Sunday, March 26, 2006

How to Freelance from Home Using the Internet

Every so often, I answer the following question -- again -- because it is the most oft-asked question that I get. A reader writes:

QUESTION: My son works for Spellmount, a publisher of history, and several years ago he suggested I should take up a job at home using the Internet to edit copy for books etc. I used to work with horses which was a very energetic job, but now that I am in my 50's I would like to do something that I can fit in at home.

Do you know of any outlets for this? I have not had any editing experience, but have O level English, Pitmans Elementary Typing, and (apart from the odd typists error which I always spot and correct!), I have always been considered very good at spelling. Don't worry if you can't help, but I would be very glad of any suggestions.

Thank you.
Yours sincerely,
ANSWER: Marion:

Thanks for writing in. Copyediting from home is not as easy as most people think. The work itself is not hard; it's the MARKETING for the work that takes persistence. Most employers, eg, publishers, want to see first-hand experience.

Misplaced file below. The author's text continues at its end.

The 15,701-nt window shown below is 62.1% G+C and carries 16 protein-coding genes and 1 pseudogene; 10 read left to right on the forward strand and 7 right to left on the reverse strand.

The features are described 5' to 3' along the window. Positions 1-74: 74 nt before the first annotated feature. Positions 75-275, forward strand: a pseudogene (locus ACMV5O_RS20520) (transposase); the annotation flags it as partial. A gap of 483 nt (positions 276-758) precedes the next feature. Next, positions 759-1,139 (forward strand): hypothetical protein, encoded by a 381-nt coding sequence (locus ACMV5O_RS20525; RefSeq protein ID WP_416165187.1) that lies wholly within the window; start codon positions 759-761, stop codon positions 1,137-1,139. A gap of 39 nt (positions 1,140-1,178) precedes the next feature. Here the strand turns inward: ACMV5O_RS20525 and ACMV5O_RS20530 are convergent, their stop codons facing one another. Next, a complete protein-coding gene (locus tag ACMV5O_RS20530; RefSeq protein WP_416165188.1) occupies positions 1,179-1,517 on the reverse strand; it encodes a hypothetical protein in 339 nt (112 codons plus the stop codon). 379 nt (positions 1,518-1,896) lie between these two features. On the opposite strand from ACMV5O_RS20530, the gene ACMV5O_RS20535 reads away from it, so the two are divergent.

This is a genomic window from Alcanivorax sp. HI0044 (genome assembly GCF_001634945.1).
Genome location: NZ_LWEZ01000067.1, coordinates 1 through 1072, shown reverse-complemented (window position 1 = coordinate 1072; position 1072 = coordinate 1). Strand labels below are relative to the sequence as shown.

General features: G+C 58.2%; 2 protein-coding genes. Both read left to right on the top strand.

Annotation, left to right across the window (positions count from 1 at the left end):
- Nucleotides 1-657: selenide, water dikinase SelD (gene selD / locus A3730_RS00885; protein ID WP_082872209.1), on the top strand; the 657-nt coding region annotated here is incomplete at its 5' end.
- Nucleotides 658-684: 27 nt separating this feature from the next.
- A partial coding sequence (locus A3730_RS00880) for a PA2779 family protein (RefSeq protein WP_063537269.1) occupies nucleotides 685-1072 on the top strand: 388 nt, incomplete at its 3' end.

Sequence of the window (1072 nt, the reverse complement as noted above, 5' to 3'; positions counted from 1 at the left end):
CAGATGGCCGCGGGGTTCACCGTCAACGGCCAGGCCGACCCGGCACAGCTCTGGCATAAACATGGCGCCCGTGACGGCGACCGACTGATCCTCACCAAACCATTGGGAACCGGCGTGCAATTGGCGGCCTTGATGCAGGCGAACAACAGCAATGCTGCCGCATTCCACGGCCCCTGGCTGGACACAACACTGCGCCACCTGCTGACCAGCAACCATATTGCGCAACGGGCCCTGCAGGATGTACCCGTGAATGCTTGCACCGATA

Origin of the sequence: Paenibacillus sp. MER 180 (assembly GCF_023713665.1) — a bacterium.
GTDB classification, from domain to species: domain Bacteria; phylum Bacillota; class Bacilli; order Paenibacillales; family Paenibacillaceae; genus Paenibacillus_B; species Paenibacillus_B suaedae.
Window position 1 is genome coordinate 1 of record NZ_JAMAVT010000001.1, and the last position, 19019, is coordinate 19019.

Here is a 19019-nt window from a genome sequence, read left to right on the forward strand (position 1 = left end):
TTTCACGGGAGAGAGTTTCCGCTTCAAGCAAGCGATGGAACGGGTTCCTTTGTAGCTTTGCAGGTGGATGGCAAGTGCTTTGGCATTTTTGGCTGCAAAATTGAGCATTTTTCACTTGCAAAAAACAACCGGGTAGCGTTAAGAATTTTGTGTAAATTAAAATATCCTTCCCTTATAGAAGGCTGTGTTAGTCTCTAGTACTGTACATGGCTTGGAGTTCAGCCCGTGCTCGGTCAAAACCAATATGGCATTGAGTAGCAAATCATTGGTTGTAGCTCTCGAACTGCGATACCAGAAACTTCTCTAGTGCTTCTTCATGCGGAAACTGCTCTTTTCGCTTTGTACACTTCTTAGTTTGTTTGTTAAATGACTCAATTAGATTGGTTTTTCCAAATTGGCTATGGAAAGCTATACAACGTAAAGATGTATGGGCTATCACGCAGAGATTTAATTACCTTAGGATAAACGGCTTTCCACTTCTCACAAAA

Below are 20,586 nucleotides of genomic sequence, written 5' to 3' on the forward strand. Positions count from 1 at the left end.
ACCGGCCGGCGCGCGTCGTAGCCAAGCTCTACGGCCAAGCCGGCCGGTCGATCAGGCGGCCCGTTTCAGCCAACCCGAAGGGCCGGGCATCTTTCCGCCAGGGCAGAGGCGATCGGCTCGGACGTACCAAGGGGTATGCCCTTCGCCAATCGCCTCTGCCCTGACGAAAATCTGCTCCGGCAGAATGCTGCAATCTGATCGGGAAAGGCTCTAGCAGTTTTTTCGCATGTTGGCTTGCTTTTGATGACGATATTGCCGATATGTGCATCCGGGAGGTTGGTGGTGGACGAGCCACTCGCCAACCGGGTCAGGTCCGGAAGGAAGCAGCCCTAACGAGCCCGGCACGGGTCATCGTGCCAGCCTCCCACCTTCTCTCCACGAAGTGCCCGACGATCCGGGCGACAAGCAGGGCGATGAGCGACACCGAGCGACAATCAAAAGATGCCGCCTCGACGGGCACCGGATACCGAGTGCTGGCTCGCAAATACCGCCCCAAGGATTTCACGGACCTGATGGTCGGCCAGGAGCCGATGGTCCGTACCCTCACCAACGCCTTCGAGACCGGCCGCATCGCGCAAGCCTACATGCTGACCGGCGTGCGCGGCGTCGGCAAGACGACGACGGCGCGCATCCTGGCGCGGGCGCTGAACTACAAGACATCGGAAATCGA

My best advice without being too longwinded is to start looking for jobs locally -- target local businesses, do a good job and ask for referrals. That's the best way to start with no experience.

Our Wednesday, February 01, 2006 blog post was entitled, "How to Effectively Target Neighborhood Businesses with Your Editorial Services." See this link: This is a good place to start researching and learning how to go about getting business.

Also, see our Freelance Writers' series, "Freelance Success Stories." Click here: Here freelancers tell how they got started and what works for them. Lots of first-hand insight from which to learn. This is why we started this series.

There is a ton of information on the Internet on this subject -- start by going through the blog. Our blog is all about the BUSINESS of freelancing, so you will be able to glean lots of information there.

Finally, know that it won't be easy, but with persistence, you can build up a steady clientele. This is a profession that will probably never make you rich, but can provide a nice comfortable living.

UPDATE TO THIS POST: I should have told the writer to visit the following page on our website: The section offers advice on marketing your freelance services. Most of the advice is free and/or low-cost and is easy to implement.

Y. Black, Moderator
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